Standardization of all business loans could limit small business access to credit. Former Fed Governor LaWare noted, "Standardization ... would introduce an element of inflexibility into small business lending and could preclude many small business firms from obtaining the credit accommodation they need because they do not fit the 'mold' ..." He also testified that securitization increases the need for documentation that could increase costs to small firm borrowers. As small business loan securitization becomes more prevalent, borrowers that do not want their loans sold off may also have to pay banks a premium to continue to hold illiquid assets.
Securitization will allow lenders that are particularly efficient at one or more aspects of lending to generate fee income from securitization that matches or exceeds the revenue they generate from holding small business loans. For example, community banks may continue to have an advantage in originating and servicing loans to local, smaller firms because of their knowledge of local conditions, and of firms' specific characteristics, like quality of management. These banks could compete with non-bank lenders and they could continue to profit even if they sell their loans. Securitization could also allow community banks to originate loans, such as longer- term loans, that they would not make if they were not able to sell.
However, other banks' profitability could be hurt by the rise of small business loan securitization. For example, banks would find new competition to originate loans from non-bank competitors. Not only could banks originate and service fewer loans due to competition, but with information easier to process, the loans in which they are involved may produce less revenue. With a more standardized loan product, some banks could no longer have comparative advantages in making loans to small firms.
In the end, the market for securitizing small business loans will certainly grow over the next few decades without additional government assistance, as market participants lower transaction costs while exploiting benefits. The effect of this growth, though, will not be uniform or be viewed as an "improvement" for all small business borrowers or lenders.
Almost all the small business loans that have been securitized to date have been the unguaranteed part of loans partially guaranteed by the Small Business Administration. The biggest issuer of such securities is a subsidiary of The Money Store Inc., which has securitized about $380 billion in unguaranteed portions of SBA 7(a) loans. Much smaller issuers of such securities backed by the unguaranteed portion of SBA loans include First Western of Dallas; Emergent Business Capital of Greenville, S.C.; Zions First National Bank, Salt Lake City; and the Colorado Housing and Finance Agency. In contrast, Fremont Financial Corp., an asset-backed lender headquartered in Santa Monica, Calif., has securitized $330 million of its revolving commercial loans secured by assets such as account receivables, inventory and machinery.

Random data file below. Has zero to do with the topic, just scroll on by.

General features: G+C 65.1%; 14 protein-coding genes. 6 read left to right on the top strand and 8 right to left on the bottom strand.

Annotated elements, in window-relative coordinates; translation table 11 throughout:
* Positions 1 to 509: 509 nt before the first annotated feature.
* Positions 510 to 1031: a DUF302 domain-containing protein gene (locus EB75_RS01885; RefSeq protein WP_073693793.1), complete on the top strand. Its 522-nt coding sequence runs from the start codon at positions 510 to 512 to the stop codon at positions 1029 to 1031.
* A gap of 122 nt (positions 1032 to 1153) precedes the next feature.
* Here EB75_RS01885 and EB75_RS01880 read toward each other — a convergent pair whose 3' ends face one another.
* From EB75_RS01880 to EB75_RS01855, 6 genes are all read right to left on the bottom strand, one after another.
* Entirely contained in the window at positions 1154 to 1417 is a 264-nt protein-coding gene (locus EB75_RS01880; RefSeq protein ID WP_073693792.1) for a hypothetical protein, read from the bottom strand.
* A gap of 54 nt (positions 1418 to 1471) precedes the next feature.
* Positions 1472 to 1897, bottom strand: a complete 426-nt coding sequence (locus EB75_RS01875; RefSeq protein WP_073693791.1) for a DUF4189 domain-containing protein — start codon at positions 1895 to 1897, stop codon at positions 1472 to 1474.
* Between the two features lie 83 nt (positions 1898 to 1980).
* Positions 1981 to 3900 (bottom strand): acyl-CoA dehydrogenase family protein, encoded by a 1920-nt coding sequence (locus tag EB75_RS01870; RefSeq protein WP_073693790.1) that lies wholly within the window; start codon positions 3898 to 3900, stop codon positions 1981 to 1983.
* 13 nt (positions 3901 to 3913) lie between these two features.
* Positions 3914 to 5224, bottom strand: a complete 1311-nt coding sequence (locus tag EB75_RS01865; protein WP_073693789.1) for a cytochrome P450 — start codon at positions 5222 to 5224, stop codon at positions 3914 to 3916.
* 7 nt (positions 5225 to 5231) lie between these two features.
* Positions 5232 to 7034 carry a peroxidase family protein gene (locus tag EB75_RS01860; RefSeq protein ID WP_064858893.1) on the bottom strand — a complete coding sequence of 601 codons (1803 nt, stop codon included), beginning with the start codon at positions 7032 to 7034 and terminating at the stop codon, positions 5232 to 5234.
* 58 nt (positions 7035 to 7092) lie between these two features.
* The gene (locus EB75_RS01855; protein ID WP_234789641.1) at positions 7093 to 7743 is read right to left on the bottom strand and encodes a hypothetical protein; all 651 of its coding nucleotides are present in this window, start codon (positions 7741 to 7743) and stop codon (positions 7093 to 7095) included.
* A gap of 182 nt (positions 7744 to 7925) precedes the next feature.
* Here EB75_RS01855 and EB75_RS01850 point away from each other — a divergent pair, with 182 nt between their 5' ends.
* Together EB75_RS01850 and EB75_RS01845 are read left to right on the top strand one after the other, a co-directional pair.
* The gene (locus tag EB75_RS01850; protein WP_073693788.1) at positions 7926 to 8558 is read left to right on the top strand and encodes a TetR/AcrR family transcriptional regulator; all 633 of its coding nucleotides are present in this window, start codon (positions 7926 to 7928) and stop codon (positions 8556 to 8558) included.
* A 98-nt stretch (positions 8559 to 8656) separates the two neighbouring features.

These transactions prove that small business loan securitization is possible. But, the lenders and loans involved in these transactions have characteristics that eased the securitization process and may set them apart from other small business lenders and loans. For example, these lenders are perceived to have particularly clear and rigorous underwriting standards that are consistently applied. More generally, the SBA nature of most of the loans leads to fairly high loan standardization. In the same vein, the loans in these transactions were usually supported by similar types of collateral and documentation. In addition, the lenders were able to provide data on their loss experience with these types of loans. Finally, many of these issuers were very high volume lenders ensuring that they have enough loans to make securitization, which has high fixed expenses, cost effective. As such, these lenders were able to overcome many of the factors described in this article that limit the growth of this market. Even with these favorable characteristics, the lenders had to provide loss protection ranging from 20 percent to 11 percent of the loan pools, or purchase private bond insurance, to make the transactions acceptable to buyers.